Gambler's Verity?

Flip a fair coin four times. Consider the cases, if any, after a heads. Since you’re flipping a fair coin—you reason—you should notice no significant patterns in the flips after a heads, because flips are independent. However, you have heard of “hot streaks” or how random events become “due”, so you record your results. You flip H T H H, and record “tails” and “heads” (bolded the flips after a heads). You flip T T H T and record “tails” from the 4th position... (more) →

Dialogue above debate

I’m drawn to people who engage in direct dialogue about the fundamental concepts behind complex and polarizing issues. Recently I’ve been listening to podcast episodes about this — individuals who are a member of a “side”, and yet are drawn away from debate and instead deeply explore what the “other side” believes. Here are a few that I’ve especially enjoyed. .. (more) →


One of the most influential books I’ve read is The Power of Habit, by Charles Duhigg. He explores how habits work, and how we build (and change) them. A habit I built shortly after reading this book was reading every morning before I left for work, for at least 20 minutes. I’m a utilitarian reader — there’s many other things I’d do for pleasure — so primarily read out of a love of learning. 20 minutes is short enough that I don’t miss sleep, and long enough to make progress every day... (more) →

Launching Kifi

After over a year of hard work, my colleagues and friends have been working on a product that — we hope! — will revolutionize searching, bookmarks, and discovery. Briefly, it means you never have to organize your bookmarks again. Search Google, and relevant links show up on the top. To organize your links make it work well, FortyTwo has built a brilliant team of search experts who are creating the future of search. It’s been an amazing year with a fantastic team... (more) →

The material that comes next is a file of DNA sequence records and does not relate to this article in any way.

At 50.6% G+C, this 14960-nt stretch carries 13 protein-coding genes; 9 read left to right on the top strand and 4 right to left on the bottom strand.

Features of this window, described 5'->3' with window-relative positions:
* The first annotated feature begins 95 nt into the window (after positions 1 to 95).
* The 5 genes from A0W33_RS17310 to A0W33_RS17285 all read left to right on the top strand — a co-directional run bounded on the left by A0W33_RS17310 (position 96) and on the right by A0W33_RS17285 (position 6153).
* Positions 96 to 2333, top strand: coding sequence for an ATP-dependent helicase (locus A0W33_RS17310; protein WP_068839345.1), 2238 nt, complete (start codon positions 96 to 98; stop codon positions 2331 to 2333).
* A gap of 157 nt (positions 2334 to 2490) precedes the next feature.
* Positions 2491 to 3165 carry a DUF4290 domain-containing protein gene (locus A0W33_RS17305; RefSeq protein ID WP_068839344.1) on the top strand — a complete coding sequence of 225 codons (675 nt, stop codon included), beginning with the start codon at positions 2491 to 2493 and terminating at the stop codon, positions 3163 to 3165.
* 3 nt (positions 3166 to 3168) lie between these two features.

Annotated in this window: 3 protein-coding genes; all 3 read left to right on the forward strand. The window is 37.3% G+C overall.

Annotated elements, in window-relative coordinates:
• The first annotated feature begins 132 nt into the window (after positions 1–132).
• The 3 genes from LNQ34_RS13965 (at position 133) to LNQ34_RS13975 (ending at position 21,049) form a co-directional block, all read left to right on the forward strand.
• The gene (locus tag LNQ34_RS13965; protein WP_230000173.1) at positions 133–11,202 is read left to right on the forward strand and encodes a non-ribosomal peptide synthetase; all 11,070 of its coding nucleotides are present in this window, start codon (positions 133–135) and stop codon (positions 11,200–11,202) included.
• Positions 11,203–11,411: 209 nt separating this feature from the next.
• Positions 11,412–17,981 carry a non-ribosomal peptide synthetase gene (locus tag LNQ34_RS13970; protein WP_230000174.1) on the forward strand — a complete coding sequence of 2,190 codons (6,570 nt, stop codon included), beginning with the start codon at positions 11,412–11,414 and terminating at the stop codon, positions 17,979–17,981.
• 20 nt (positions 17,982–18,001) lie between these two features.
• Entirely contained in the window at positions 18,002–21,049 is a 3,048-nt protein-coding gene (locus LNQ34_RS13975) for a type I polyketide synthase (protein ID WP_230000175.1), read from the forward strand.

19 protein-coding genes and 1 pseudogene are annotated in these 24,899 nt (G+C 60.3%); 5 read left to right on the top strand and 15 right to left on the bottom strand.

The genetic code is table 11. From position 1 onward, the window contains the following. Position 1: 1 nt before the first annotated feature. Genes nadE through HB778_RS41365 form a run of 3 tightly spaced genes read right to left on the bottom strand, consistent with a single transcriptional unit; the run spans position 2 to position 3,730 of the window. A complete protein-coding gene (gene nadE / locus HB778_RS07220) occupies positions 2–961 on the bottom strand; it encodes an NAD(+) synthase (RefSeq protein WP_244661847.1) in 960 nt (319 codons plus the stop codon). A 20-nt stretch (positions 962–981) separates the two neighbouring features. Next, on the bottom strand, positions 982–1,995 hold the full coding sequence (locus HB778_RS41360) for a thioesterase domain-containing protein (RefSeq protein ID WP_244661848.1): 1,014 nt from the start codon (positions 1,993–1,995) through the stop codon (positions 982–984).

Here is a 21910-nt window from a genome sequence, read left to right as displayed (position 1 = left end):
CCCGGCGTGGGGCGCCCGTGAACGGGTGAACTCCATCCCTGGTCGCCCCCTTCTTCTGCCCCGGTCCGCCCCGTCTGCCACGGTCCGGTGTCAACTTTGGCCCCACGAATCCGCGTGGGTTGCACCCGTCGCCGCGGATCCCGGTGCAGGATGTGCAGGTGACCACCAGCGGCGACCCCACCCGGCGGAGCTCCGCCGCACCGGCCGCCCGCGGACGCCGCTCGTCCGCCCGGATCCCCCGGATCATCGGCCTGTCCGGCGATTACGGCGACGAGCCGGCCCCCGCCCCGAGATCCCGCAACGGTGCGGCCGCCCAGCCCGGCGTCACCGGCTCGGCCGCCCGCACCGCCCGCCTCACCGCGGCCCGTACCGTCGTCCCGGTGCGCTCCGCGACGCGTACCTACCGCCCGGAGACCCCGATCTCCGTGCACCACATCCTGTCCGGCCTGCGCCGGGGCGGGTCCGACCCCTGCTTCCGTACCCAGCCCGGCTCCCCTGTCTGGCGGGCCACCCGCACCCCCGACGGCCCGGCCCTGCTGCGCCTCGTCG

Recently, I moved this site to be a static site (via Hugo), as well as moving to .com (instead of .org, which I’ve owned for a lot longer). I didn’t want to break previous URLs, but my new posts have entirely new paths, so a simple path-for-path 301 redirect won’t work. Most importantly, I wanted the redirection to require nearly no maintenance and be near free. To avoid running a small server, I considered serverless approaches that would handle the URL rewriting for me... (more) →

Essential Slick review

Essential Slick by Jonathan Ferguson and Richard Dallaway was recently updated to include Slick 3, which was a big update from Slick 2. Slick is a “functional relational mapping” library for Scala. Instead of focusing on Table ↔ Object relations, Slick uses functional programming concepts to build queries, bind data, and stream results. In Slick 3, the preferred API treats queries and IO operations (called DBIO) as values, which can be modified and stored without the presence of a database. This is familiar to anyone who has used scalaz’s Task or Haskell’s IO... (more) →

Occasionally, you may need to interface with Java Futures in Scala. Unfortunately, it is “an abomination”. Several older Java libraries, like Amazon’s SDK, provides asynchronous interfaces using Java’s Futures. java.util.concurrent.Future only provides a .get, and no mechanism to react to completion. The best solution to avoid blocking a thread checking for completion (or simply .geting inside another thread) is to periodically check for completion. .. (more) →

Since many asynchronous APIs in Scala use Futures, if you prefer using Task, you’ll need to convert between the two. Here are two simple classes that enhance scalaz.concurrent.Task and scala.concurrent.Future: .. (more) →